educational

A Cluster of Consoles

Stephen Yagielowicz

I've noticed a change occurring over the last year or so on the Web: More and more mainstream sites are employing consoles as a means of increasing advertising revenues. This staple of adult Web advertising is becoming more prevalant, and one of the most prolific offenders is x10.com – whose wireless video camera ads appear everywhere these days – or so it seems. Why are these ads so common? Because they work! Here's how to make them work for you…

While surfers universally despise them, consoles are a proven moneymaker. For those who do not know what a "console" is, they are (usually) little pop-up windows that display advertising offers on a web page. Launched through the use of simple JavaScript, consoles can be easily added to any web page. One thing to keep in mind when using consoles – especially the more "advanced" versions – is that since they are implemented using JavaScript, their performance can often be "unpredictable." Netscape in particular seems to choke on a lot of consoles.

Before beginning, I should tell you that excessive use – or misuse – of consoles will only alienate surfers, and keep your page from getting listed on most link lists, top lists, and TGP's, and that their use often violates a sponsor's terms and conditions. Like many other JavaScript "bells and whistles," a little goes a long way when using consoles, and the worst thing that you can do is endlessly loop them in an effort to circle-jerk the viewer. That being said, when used properly, consoles are just too effective to be ignored.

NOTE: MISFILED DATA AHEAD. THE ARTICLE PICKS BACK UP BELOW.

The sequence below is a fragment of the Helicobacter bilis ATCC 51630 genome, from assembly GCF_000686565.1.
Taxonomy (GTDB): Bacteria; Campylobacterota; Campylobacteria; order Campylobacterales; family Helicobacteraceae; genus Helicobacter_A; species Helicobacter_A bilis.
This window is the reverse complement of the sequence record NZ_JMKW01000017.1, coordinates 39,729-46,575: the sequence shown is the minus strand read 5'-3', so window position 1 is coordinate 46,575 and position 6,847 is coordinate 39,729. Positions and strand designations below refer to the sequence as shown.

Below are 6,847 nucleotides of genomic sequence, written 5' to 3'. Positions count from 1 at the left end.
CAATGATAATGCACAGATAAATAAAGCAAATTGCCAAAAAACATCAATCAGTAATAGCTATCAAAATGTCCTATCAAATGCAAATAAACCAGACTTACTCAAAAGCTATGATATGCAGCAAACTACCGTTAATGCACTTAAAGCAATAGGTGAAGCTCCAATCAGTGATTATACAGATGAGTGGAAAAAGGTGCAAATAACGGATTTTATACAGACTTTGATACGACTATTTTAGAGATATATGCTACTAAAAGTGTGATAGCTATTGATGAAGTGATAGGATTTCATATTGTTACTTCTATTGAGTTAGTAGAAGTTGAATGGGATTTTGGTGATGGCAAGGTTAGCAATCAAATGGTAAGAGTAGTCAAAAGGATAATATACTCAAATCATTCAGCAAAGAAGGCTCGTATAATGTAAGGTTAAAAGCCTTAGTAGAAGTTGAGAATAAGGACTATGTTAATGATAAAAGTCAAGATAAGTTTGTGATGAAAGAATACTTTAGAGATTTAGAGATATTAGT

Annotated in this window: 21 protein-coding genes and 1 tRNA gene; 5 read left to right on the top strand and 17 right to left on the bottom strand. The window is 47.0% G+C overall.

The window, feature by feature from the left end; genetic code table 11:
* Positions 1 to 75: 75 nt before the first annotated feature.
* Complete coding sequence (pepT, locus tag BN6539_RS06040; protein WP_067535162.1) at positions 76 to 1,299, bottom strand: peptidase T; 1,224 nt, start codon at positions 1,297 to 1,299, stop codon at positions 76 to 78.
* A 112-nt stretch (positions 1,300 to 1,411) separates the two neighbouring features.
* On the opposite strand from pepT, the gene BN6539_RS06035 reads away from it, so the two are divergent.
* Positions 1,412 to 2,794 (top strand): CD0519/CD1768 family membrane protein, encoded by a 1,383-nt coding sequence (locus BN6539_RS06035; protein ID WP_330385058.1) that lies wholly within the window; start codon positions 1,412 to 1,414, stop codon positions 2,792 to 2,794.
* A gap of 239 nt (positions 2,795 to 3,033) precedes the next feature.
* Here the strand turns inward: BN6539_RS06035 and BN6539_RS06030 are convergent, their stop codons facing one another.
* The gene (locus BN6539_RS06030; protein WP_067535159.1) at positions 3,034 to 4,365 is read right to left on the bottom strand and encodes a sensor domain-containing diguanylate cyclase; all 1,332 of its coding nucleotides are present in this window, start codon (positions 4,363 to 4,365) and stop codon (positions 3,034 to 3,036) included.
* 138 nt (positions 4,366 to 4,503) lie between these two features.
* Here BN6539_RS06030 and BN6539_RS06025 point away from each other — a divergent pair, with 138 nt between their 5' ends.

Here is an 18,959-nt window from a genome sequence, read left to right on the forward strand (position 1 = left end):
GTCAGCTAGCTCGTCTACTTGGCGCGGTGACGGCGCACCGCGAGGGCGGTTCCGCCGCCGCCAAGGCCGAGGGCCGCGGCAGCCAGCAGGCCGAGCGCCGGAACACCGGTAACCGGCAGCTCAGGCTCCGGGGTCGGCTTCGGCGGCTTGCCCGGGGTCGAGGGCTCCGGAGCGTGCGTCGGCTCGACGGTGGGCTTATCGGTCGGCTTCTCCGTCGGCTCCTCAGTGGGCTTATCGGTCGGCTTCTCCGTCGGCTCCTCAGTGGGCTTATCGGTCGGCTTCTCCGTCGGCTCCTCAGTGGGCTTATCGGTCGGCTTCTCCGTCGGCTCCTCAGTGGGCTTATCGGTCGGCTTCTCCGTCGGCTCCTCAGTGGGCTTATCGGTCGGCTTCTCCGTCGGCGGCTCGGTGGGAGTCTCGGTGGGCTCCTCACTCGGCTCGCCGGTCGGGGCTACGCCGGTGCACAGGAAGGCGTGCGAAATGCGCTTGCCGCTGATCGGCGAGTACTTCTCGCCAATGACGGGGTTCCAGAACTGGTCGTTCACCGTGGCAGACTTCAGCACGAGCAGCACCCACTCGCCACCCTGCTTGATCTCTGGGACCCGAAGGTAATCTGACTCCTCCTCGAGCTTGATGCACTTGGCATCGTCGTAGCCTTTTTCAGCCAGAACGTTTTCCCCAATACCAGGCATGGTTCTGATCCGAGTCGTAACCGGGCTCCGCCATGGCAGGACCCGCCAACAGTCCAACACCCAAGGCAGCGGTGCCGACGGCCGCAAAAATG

Competent Console Codes
In this tutorial I will present three basic types of consoles: "Enter," "Exit," and "Stealth." While these consoles all perform basically the same function, providing you with another chance to turn your prospect into a customer, their design and deployment varies with their application.

OnEnter Consoles are generally designed to "pop" when a surfer first enters your site, in an effort to send him straight to your sponsor before he consumes your precious bandwidth. Insert this code in between your <HEAD></HEAD> tags, changing the URL and dimensions as needed:

<SCRIPT language="JavaScript">
<!-- BEGIN ENTER CONSOLE
{
window.open('enter_console.htm','Enter','resizable=no,scrollbars=no,
toolbar=no,location=no,directories=no,status=no,menubar=no,
width=300,height=300');
}
// END ENTER CONSOLE -->
</SCRIPT>

OnExit Consoles generally pop when the surfer leaves your site, providing you with one last chance to make a sale. This is the most common use of a console. Their use is more complex, involving the <BODY> tag as well as "no-pop" code in the appropriate links as needed:

<HTML>
<HEAD>
<SCRIPT language="Javascript">
<!-- BEGIN EXIT CONSOLE
var goback=true;
function exit()
{
if (goback)
open('exit_console.htm','Exit','resizable=no,scrollbars=no,
toolbar=no,location=no,directories=no,status=no,menubar=no,
width=300,height=300');
}
// END EXIT CONSOLE -->
</SCRIPT>
</HEAD>

<BODY OnUnload="exit()">

<!-- Insert this into links you don't want to pop on:
OnClick="goback=false" For example: -->

<A href="no-pop.htm" OnClick="goback=false">NO POP</A>

</BODY></HTML>
Stealth Consoles are one of my favorites. Generally popping when the surfer enters your site...

Stealth Consoles are one of my favorites. Generally popping when the surfer enters your site, they "hide" behind the main window, and are usually only visible once the main window is closed. Insert this code in between your <HEAD></HEAD> tags, changing the URL as needed:

<SCRIPT language="JavaScript">
<!-- BEGIN STEALTH CONSOLE
window.open('stealth_console.htm','_blur');
if (window.focus) {
window.focus(); }
// END STEALTH CONSOLE -->
</SCRIPT>

You will notice my use of the words "generally" and "usually" in the above descriptions. This is due to the often unpredictable results that browsers such as Netscape deliver when rendering simple JavaScript commands. Still, these bad boys are effective; try them for yourself and see!

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